Although the first publication suggested that doxycycline should be used only in patients with a high probability of Q fever, the results of the present study are in favor of systematic use of an anti-C. burnetii antibiotic regimen when facing a clinical and radiological picture of CAP due to its exceptionally high prevalence. Macrolides, which are the second-choice antibiotic regimen in addition to the antipneumococcal treatment, should not be used as the Guianese strain MST 17 seems to be resistant to this antibiotic family.27,28

Limitations of the study.

This study is retrospective, and consequently suffers from several biases and unknown confounders. First, diagnostic criteria for Q fever CAP were heterogeneous, since seroconversion was not systematically identified due to the absence of follow-up for some patients. Second, etiologic investigations were left to the appreciation of the clinicians in charge of the patients, so that not all patients were tested for all the pathogens found in the study. However, we think that the high prevalence of Q fever in these real-life conditions is an important signal. Further prospective cohort studies with more stringent criteria are needed to confirm these data and to increase our knowledge about the long-term consequences of acute Q fever in French Guiana.

In conclusion, we observed a persistently high proportion of Q fever among adults with CAP in Cayenne Hospital. The relatively long time span seems more in favor of high endemicity than the punctual outbreak. This stable fact justifies the adaptation of treatment protocols for CAP, which should systematically cover for Q fever.

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Author Notes

Address correspondence to Loïc Epelboin, Infectious and Tropical Diseases Department, Centre Hospitalier de Cayenne Andrée Rosemon, Av des Flamboyants, Cayenne 97306, French Guiana. E-mail: epelboincrh@hotmail.fr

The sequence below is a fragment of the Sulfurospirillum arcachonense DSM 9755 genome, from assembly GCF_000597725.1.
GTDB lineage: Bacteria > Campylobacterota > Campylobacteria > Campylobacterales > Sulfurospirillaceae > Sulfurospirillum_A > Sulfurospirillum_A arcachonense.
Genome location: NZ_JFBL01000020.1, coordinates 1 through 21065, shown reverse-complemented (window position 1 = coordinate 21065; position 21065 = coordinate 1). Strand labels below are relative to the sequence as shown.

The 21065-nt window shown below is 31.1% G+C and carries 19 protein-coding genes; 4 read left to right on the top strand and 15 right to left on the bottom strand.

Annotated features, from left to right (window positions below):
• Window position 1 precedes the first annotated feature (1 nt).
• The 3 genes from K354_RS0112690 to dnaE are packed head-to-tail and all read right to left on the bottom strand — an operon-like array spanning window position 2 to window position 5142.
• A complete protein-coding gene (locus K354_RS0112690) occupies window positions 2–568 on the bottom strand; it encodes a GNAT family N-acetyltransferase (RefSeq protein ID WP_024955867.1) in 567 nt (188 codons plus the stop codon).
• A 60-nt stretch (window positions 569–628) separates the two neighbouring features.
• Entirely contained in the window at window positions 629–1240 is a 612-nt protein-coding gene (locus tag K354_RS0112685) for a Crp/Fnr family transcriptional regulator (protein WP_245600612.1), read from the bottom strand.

Authors’ addresses: Loïc Epelboin, Philippe Abboud, and Félix Djossou, Infectious and Tropical Diseases Department, Centre Hospitalier de Cayenne Andrée Rosemon, Cayenne, French Guiana, and Equipe EA 3593, Ecosystèmes Amazoniens et Pathologie Tropicale, Université de la Guyane, Cayenne, Guyane Française, E-mails: epelboincrh@hotmail.fr, philippe.abboud@ch-cayenne.fr, and felix.djossou@ch-cayenne.fr. Aba Mahamat, Infectious and Tropical Diseases Department, Centre Hospitalier de Cayenne Andrée Rosemon, Cayenne, French Guiana, and Corsica Centre for Healthcare-Associated Infections Control and Prevention, Hôpital Eugénie, Ajaccio, France, E-mail: mahamataba@gmail.com. Timothée Bonifay, Département Universitaire de Médecine Générale, Université des Antilles, Pointe-à-Pitre, Guadeloupe, E-mail: timothee.bonifay@ch-cayenne.fr. Magalie Demar, Infectious and Tropical Diseases Department, Centre Hospitalier de Cayenne Andrée Rosemon, Cayenne, French Guiana, Equipe EA 3593, Ecosystèmes Amazoniens et Pathologie Tropicale, Université de la Guyane, Cayenne, Guyane Française, and Laboratoire Hospitalo-Universitaire de Parasitologie et Mycologie, Centre Hospitalier de Cayenne Andrée Rosemon, Cayenne, Guyane Française, E-mail: magalie.demar@ch-cayenne.fr. Gaëlle Walter, Infectious and Tropical Diseases Department, Centre Hospitalier de Cayenne Andrée Rosemon, Cayenne, French Guiana, E-mail: gaelle.walter@ch-cayenne.fr. Anne-Sophie Drogoul and Alain Berlioz-Arthaud, Institut Pasteur de la Guyane, Cayenne, French Guiana, E-mails: anne-sophie.drogoul@efs.sante.fr and alainberlioz@eurofins-biologie.com. Mathieu Nacher, Centre d'Investigation Clinique, CIC INSERM 1424, Centre Hospitalier de Cayenne, Cayenne, French Guiana, E-mail: mathieu.nacher@ch-cayenne.fr. Didier Raoult and Carole Eldin, Aix Marseille University, IRD, AP-HM, SSA, VITROME, IHU-Méditerranée Infection, Marseille, France, E-mails: didier.raoult@gmail.com and carole.eldin@ap-hm.fr.